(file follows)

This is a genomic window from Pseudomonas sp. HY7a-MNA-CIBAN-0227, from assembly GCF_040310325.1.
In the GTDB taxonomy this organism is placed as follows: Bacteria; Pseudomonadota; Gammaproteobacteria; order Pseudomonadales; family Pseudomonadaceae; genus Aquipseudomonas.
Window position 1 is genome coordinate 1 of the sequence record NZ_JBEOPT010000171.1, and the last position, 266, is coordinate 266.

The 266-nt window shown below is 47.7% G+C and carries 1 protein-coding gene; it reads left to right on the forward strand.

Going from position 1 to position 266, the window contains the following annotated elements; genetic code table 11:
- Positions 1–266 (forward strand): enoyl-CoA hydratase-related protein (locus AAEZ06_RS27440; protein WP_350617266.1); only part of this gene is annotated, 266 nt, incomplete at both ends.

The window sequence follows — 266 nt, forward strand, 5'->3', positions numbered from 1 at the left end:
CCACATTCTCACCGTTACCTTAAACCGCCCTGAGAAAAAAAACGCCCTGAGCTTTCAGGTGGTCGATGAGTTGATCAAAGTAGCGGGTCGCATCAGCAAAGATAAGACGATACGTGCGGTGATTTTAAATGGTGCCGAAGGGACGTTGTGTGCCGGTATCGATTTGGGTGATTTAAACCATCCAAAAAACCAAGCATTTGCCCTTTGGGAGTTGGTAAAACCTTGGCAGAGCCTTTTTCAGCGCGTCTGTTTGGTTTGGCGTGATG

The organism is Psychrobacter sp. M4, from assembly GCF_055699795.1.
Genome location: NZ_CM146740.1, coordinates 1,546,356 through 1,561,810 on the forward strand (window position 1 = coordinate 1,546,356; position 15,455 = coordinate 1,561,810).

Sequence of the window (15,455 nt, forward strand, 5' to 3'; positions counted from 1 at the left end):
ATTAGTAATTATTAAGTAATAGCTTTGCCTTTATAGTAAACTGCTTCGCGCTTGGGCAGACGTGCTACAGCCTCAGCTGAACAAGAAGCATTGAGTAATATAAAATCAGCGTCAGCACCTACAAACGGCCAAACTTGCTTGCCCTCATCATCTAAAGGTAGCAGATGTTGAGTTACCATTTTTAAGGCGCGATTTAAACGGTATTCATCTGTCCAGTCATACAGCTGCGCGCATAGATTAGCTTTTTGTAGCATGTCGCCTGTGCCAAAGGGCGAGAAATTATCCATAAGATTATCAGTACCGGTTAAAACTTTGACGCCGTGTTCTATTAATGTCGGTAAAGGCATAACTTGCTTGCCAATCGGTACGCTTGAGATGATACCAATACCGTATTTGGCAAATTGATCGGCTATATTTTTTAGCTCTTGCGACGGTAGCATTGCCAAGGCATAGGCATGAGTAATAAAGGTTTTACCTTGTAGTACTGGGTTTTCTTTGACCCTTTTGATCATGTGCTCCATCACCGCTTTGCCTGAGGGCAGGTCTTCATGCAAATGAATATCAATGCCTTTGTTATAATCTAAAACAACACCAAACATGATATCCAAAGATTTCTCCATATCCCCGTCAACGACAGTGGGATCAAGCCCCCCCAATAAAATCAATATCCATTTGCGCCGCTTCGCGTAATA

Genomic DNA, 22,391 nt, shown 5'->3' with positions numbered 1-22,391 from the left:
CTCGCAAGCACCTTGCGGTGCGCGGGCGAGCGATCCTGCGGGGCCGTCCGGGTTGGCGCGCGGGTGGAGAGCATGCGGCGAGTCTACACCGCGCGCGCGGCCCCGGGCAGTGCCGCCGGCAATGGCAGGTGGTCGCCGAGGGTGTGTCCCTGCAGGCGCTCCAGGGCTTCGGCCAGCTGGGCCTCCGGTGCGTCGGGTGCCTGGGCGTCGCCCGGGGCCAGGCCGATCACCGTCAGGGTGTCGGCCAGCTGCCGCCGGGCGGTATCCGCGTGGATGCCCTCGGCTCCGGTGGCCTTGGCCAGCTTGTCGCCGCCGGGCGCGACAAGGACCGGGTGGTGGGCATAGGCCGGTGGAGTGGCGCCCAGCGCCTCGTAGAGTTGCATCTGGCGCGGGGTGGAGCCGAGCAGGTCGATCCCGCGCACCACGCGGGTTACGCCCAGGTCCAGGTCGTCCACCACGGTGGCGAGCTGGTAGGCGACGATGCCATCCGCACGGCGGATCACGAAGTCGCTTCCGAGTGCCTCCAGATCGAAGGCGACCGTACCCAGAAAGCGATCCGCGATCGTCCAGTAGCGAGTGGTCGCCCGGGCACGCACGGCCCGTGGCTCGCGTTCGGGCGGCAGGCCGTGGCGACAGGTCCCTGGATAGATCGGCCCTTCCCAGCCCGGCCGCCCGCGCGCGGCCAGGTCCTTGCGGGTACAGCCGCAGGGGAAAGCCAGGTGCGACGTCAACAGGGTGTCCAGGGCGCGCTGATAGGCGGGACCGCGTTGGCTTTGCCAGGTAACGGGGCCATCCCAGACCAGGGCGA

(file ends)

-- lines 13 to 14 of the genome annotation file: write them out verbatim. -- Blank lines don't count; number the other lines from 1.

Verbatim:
Genomic DNA, 22,391 nt, shown 5'->3' with positions numbered 1-22,391 from the left:
CTCGCAAGCACCTTGCGGTGCGCGGGCGAGCGATCCTGCGGGGCCGTCCGGGTTGGCGCGCGGGTGGAGAGCATGCGGCGAGTCTACACCGCGCGCGCGGCCCCGGGCAGTGCCGCCGGCAATGGCAGGTGGTCGCCGAGGGTGTGTCCCTGCAGGCGCTCCAGGGCTTCGGCCAGCTGGGCCTCCGGTGCGTCGGGTGCCTGGGCGTCGCCCGGGGCCAGGCCGATCACCGTCAGGGTGTCGGCCAGCTGCCGCCGGGCGGTATCCGCGTGGATGCCCTCGGCTCCGGTGGCCTTGGCCAGCTTGTCGCCGCCGGGCGCGACAAGGACCGGGTGGTGGGCATAGGCCGGTGGAGTGGCGCCCAGCGCCTCGTAGAGTTGCATCTGGCGCGGGGTGGAGCCGAGCAGGTCGATCCCGCGCACCACGCGGGTTACGCCCAGGTCCAGGTCGTCCACCACGGTGGCGAGCTGGTAGGCGACGATGCCATCCGCACGGCGGATCACGAAGTCGCTTCCGAGTGCCTCCAGATCGAAGGCGACCGTACCCAGAAAGCGATCCGCGATCGTCCAGTAGCGAGTGGTCGCCCGGGCACGCACGGCCCGTGGCTCGCGTTCGGGCGGCAGGCCGTGGCGACAGGTCCCTGGATAGATCGGCCCTTCCCAGCCCGGCCGCCCGCGCGCGGCCAGGTCCTTGCGGGTACAGCCGCAGGGGAAAGCCAGGTGCGACGTCAACAGGGTGTCCAGGGCGCGCTGATAGGCGGGACCGCGTTGGCTTTGCCAGGTAACGGGGCCATCCCAGACCAGGGCGA